Looking at my wall of R + D, collage pages of crinoline, skeletons and Irving Penn’s wife in nude, we started talking.
My art professor Curt congratulated me for Friday’s showcase and asked me how I felt overall. Smiling and nodding to his applaud, I told him I was happy that lots of friends came to support and that I was somewhat satisfied by the final piece.
I expressed that my original plan was to create three pieces, but due to the time constrains, I changed course and decided to create one quality piece instead of three mediocre ones, thus causing a slight disappointment. Curt agreed.
We looked at the wall imagery.
Curt pointed to my sketches and traces of dinosaur skeletons. He expressed that “not to be mean”, but he found the imagery of such sketches to be far more interesting than the actual 3D piece. I was mildly surprised but agreed to his comment in the sculptural context. The sketch had an interconnected skeletal tail as a left arm, collaged onto the dressform, with a jewelry-wired mock up as the torso, acting almost as a tunic, completed by my muse whom I ‘discovered’ from a B&W photograph of a young Victorian-era girl. He said I had leaped out from my boundaries in the collages and sketches and wished I had done so with my 3D piece. I protested that would force me out of the realm of fashion. But again, my work wasn’t exactly a garment.
In fact, I wasn’t sure how to label my piece. It wasn’t a garment, since it wasn’t wearable. It didn’t have zippers, the proper seam allowances or fasteners, either was it properly sew. It wasn’t a fully developed sculpture either, making me referring it to ‘my work’, shunning all labels. We dived into this identity crisis and dissected the differences between art and design.
On Artist vs. Designer
I asked whether he thinks I’m more of an artist or designer. For sure as an artist, he replied. He pointed at my loose craftsmanship: the fraying black denim ties on boning hoops, the uneven machine stitches, the carefree drapery and unfinished hemlines. I nodded and laughed at my own craftsmanship, but not a bit disgraced.
I revealed and admitted that I am by no means a meticulous crafter. And this is a concern and somewhat obstacle for me since as an aspiring designer, I need to sew and construct functional garments. I shared my experience talking with established designers and their emphasis on technical skills. Curt nodded, agreeing that at the entry level, it is indeed important to gain as many skills as possible, but how I utilize them is another issue.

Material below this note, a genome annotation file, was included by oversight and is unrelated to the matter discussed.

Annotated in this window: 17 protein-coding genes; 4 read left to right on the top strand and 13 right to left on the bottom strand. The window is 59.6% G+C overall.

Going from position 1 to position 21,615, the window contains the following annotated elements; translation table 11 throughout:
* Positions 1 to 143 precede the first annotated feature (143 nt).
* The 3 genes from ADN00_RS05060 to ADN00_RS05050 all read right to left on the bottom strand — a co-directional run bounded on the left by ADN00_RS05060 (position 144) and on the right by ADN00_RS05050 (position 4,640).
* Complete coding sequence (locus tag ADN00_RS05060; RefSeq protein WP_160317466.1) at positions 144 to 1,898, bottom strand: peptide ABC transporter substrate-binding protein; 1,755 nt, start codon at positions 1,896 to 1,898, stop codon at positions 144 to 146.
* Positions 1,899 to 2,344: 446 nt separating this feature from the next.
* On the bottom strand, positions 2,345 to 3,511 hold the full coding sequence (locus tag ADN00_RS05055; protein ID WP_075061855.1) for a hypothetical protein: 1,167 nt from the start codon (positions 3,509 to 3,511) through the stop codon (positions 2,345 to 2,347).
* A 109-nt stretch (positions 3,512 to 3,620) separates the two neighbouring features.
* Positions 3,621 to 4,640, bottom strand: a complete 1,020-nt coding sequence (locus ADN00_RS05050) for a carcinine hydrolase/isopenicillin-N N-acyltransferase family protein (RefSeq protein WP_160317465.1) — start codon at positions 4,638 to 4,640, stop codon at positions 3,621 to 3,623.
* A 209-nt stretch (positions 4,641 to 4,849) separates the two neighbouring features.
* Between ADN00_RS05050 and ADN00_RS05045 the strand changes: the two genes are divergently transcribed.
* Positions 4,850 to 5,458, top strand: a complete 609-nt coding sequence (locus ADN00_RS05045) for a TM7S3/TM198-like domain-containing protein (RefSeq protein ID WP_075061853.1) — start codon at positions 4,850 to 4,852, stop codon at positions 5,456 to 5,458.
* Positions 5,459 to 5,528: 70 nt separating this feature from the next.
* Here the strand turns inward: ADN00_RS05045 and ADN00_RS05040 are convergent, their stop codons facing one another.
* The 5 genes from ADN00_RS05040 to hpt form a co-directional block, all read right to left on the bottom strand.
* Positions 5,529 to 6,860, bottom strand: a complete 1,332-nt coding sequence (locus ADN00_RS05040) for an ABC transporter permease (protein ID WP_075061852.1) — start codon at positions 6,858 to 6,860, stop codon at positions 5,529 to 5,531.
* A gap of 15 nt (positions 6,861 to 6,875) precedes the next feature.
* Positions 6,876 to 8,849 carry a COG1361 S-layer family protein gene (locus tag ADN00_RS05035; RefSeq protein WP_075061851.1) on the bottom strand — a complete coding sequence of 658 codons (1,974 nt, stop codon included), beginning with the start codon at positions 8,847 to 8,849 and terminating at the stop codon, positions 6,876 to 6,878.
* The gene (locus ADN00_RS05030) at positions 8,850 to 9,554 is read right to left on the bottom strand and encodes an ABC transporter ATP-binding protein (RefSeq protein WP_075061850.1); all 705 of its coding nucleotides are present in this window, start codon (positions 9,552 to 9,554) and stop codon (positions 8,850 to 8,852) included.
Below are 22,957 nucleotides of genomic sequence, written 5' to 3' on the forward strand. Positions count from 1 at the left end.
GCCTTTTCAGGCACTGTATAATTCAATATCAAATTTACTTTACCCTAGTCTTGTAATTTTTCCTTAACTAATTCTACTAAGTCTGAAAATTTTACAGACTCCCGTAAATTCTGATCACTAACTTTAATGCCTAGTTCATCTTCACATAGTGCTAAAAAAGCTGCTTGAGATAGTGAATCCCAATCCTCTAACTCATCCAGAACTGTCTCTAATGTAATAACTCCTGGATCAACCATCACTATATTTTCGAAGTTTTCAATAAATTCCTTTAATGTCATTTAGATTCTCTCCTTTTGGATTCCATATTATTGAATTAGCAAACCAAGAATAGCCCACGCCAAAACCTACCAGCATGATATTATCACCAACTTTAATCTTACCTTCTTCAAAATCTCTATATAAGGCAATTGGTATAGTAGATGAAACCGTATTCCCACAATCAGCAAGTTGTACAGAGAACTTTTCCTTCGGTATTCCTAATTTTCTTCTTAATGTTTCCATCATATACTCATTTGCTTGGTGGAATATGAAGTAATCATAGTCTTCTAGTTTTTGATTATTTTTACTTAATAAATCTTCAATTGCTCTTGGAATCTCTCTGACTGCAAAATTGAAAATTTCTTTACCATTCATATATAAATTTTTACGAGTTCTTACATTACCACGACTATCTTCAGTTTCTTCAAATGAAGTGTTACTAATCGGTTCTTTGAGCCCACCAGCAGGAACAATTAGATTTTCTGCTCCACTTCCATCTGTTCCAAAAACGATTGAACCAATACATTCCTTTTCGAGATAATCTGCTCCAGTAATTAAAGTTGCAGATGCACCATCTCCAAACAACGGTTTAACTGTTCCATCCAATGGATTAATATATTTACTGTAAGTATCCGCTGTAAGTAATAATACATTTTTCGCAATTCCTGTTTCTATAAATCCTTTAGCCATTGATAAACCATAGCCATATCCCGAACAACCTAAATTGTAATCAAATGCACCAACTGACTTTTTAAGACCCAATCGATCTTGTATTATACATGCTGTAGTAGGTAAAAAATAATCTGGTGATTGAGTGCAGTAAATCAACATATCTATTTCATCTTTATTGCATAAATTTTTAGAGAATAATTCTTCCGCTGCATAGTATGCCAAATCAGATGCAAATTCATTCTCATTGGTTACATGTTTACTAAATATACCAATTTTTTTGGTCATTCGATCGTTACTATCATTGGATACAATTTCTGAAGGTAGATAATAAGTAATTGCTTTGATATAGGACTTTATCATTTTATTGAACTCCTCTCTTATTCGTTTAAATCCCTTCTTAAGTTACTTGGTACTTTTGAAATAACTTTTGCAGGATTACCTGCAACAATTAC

Curt shared an anecdote about his dreams of becoming a guitar player growing up. Only in high school did he realize he will never become a guitar player because he simply wasn’t good enough. And that was ok. I wondered if that was a cue for me to give up. I wondered if my repeated concerns about identifying as a designer, the insecurities of garment construction and craftsmanship are indicators for me to change goals. I wondered what else will I work towards.
As my thoughts run amok, Curt added that my dilemma will absolve itself through time. And that, it is usually the experiences that change our course of action and not merely thoughts from our head.
I wonder if I can think it through and find what I truly want.
On Wants vs. reality
We highlighted the distinction between ‘what we want to become’ and ‘what we really are’. I thought about social media, arts, advising, research, psychology, fashion design, illustrating, all the disciplines I touched upon but do not master. I thought about what I am actually good at and what I love doing.
I love arts and creative research, concept building and reading references. I love fashion. I love making things that present my thoughts. My thoughts are the backbone and essence of all creations.
In reality, my professional experiences lie in advising, social media and lab research. I thought of the clashes. I thought of improvements. About my piece, about life.
Critiquing on the actual piece, Curt expressed that within the contexts of fashion, my piece was by far the most interesting compared to previous years, mainly due to the creative research behind it. My heart melted to the compliment. But he also noted that in a gallery context, it is unusual and unnecessary to show sketchbook pages on the walls. It is more interesting to make the audience work through my thought processes on their own and make the piece more interpretive.
It is when the audience gather clues themselves, through their own analysis and arrive at- the artist’s intended message, that makes an artwork ‘interesting’.
Curt asked me where I will go from here. Misunderstanding his question, I went on talking about making more pieces for my concept. He meant after graduation. With mild embarrassment, I revealed my exciting and reckless plan of moving to New York City. Curt then shared his NYC travel plans in 2 weeks and how he had already planned out all the galleries and shows to visit. We went crazily excited for a while.
He shook my hand really tightly and wished me luck. I reciprocated the handshake with as much might as I could. He told me that he really enjoyed talking with me in our critiques and really challenged him to think. He said I have a lot of potential and passion and thinks that I will do great in whichever path I chose. Of course, being my usual self, I wonder if he was just being a nice teacher. But, regardless, it will be a lie if I was not feeling pleased.
And with that, I departed from the gallery.